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 15th August 2005, 07:30 PM #1 diyAudio Member   Join Date: Jan 2004 Location: MD Adding series resistor to sub I have a sub which is only 2 ohms, I need to get it up to 3 ohms by adding a 1 ohm resistor. Is there any way to predict how would this change the T/S parameters ?
diyAudio Member

Join Date: Dec 2004
Location: Cincinnati, Ohio
Diy subwooofer.org article on dipole setups.

Quote:
 Let's say we want to build a dipole bass system using four 12" drivers with the following specifications: Vas: 164 litres., Fs=30Hz, Qts=1.10, Qes=1.30, Qms=7.0, R=8 ohms, Xmax=8mm, Sd=0.0547m^2 . To maximize efficiency, the drivers will be wired in parallel, giving an effective Re of 2 ohms. We also want to know what SPL levels we can expect if we drive the system with 100W of power. To increase the Qts to the target value, we can use a series resistor Rs, and calculate its value as follows: Qes'=Qts'*Qms/(Qms-Qts') Qes' = 1.75*7/(7-1.75) Qes' = 12.25/5.25 Qes' = 2.33 Rs = Re*(Qes'-Qes)/Qes Rs = 2*(2.33-1.30)/1.30 Rs = 2*1.03/1.30 Rs = 1.6 ohms As we plan to drive the system with 100W of power, assuming 10:1 differences between average and peak levels, we can use a 10W or greater resistor for Rs. As the total resistance, Rs+Re, will be 3.6 ohms, the amplifier will have to be capable of driving at least a 3.6 ohm load.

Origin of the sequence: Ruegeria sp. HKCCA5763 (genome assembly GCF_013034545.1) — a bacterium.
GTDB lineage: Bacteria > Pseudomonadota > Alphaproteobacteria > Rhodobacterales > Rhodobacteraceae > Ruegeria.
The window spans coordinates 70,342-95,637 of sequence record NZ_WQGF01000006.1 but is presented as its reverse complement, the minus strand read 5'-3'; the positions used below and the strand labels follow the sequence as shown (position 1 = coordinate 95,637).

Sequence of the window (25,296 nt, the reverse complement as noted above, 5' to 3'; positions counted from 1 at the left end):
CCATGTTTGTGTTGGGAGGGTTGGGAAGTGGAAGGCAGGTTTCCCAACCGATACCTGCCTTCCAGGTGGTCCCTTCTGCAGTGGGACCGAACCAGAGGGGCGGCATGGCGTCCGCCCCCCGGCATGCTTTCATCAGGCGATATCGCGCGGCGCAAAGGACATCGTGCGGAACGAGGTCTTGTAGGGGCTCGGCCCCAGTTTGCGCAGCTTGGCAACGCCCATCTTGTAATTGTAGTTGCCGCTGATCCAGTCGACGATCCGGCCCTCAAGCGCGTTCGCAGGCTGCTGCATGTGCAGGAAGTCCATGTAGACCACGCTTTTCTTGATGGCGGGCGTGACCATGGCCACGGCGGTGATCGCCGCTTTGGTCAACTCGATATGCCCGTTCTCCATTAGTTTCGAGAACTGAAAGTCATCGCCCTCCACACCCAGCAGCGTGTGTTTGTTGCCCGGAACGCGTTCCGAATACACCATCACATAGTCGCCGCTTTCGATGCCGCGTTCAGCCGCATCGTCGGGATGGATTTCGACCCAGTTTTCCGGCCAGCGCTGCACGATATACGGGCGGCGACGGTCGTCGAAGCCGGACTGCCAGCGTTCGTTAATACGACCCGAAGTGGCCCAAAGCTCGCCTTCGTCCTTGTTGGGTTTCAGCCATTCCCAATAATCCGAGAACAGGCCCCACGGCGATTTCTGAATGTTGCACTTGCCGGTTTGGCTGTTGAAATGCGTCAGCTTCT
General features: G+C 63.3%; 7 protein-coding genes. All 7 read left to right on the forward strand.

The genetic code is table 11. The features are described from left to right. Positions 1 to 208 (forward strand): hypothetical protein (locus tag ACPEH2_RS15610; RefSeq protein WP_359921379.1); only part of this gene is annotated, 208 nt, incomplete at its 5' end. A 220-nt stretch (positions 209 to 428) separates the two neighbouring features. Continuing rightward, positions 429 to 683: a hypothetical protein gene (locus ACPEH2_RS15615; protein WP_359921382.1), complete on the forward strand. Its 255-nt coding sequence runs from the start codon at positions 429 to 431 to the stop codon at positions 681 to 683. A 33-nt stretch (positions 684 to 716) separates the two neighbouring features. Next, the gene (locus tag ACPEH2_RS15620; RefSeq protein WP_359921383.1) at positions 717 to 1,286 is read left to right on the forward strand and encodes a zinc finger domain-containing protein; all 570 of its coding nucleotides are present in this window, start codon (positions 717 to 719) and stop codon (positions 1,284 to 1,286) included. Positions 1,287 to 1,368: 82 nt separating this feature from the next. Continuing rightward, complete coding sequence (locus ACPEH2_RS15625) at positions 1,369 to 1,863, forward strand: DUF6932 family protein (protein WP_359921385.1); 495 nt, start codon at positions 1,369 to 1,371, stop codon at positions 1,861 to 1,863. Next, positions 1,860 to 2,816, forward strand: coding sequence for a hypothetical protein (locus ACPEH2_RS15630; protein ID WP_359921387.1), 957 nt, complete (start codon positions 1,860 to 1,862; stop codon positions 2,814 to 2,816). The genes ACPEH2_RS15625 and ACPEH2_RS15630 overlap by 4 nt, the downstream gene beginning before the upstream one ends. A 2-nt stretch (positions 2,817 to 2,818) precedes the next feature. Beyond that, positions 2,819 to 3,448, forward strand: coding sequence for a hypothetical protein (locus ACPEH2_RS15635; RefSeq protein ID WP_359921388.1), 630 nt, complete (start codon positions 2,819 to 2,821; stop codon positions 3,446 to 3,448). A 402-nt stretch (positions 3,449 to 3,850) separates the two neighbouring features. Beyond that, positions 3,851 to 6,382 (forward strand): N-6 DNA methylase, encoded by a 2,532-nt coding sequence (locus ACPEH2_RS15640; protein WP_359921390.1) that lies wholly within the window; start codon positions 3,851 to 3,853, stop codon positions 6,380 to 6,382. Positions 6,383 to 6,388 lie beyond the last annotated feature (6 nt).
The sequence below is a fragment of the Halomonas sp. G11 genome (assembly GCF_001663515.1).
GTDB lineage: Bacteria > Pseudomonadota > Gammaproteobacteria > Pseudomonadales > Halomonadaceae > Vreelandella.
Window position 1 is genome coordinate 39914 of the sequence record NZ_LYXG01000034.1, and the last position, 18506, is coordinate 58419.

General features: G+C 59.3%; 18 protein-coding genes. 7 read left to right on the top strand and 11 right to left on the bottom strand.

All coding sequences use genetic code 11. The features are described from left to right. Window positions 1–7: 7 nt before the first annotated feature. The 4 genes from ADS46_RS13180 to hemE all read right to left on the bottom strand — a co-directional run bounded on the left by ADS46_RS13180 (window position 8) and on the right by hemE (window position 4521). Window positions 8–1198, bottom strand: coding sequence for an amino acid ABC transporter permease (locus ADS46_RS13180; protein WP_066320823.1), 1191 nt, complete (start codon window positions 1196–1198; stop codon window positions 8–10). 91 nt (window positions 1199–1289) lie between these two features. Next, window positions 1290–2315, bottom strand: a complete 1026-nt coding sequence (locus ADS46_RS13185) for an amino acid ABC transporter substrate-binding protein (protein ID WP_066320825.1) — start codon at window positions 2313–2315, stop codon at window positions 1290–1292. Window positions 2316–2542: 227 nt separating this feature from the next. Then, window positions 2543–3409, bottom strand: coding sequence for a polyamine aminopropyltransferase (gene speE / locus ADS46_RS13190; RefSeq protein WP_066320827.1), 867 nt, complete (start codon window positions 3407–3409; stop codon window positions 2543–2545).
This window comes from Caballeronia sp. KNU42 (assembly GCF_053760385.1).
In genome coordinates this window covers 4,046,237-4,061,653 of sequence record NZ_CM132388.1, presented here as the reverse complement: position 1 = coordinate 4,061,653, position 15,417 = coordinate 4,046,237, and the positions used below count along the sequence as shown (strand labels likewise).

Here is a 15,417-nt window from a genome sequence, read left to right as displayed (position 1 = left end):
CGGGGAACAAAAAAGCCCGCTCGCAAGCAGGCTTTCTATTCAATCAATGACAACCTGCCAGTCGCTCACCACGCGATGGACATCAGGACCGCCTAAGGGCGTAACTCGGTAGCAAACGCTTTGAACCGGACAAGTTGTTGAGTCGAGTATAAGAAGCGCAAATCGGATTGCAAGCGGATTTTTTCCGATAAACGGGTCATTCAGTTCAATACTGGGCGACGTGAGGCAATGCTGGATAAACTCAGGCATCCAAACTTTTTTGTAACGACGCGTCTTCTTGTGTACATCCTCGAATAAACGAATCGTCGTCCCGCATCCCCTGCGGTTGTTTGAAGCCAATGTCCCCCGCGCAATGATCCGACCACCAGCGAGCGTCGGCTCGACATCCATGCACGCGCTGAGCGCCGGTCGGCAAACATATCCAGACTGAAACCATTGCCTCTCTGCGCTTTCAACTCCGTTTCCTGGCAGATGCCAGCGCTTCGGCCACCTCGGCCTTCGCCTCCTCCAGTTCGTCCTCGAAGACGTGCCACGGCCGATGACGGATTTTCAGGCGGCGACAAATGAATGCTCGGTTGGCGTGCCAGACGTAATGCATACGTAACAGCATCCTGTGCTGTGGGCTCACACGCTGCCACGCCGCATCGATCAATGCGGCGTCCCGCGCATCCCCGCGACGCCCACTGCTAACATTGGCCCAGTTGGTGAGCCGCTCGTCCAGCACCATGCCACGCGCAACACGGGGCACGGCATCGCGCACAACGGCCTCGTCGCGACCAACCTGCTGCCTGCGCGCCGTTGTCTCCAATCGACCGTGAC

Edit: could be figured out from here, but this link has the direct equation.

 16th August 2005, 07:19 PM #3 Speakerholic diyAudio Moderator     Join Date: Jan 2004 Location: British Columbia Does the sub not have two 2 ohm coils? Adding series resistance to the woofer is pretty much the last thing you want to do. What kind of resitor are you planning to use? __________________ Next stop: Margaritaville Some of Cal's stuff | Cal Weldon Consulting
 16th August 2005, 10:50 PM #4 diyAudio Member   Join Date: Jan 2004 Location: MD it is a SVC 2ohm sub. It was cheap, I may just order another and run them in parrallel
 16th August 2005, 11:51 PM #5 diyAudio Member   Join Date: Jan 2005 Location: CANADA you will want to run those in series if you get another sub.....
 17th August 2005, 12:08 AM #6 diyAudio Member   Join Date: Jul 2005 Location: sydney nsw re series Putting the drivers in series has the effect of one driver seeing the other drivers voice coil resistance as its source resistance and it nearly doubles Qt.
 17th August 2005, 12:53 AM #7 diyAudio Member   Join Date: Sep 2001 Location: Connecticut, The Nutmeg State With all respect, rcw, I tried that and the Qts for the drivers stayed the same. The bass shape stayed the same in reference to the midband, which is what Qts controls. Two woofers in series doubles the nominal impedance, but keeps Qts identical. Two woofers in parallel halves the impedance, but keeps the Qts identical. It will also increase your SPL per 2.83 Volts by 6 dB. __________________ "A friend will help you move. A really good friend will help you move a body." -Anonymous

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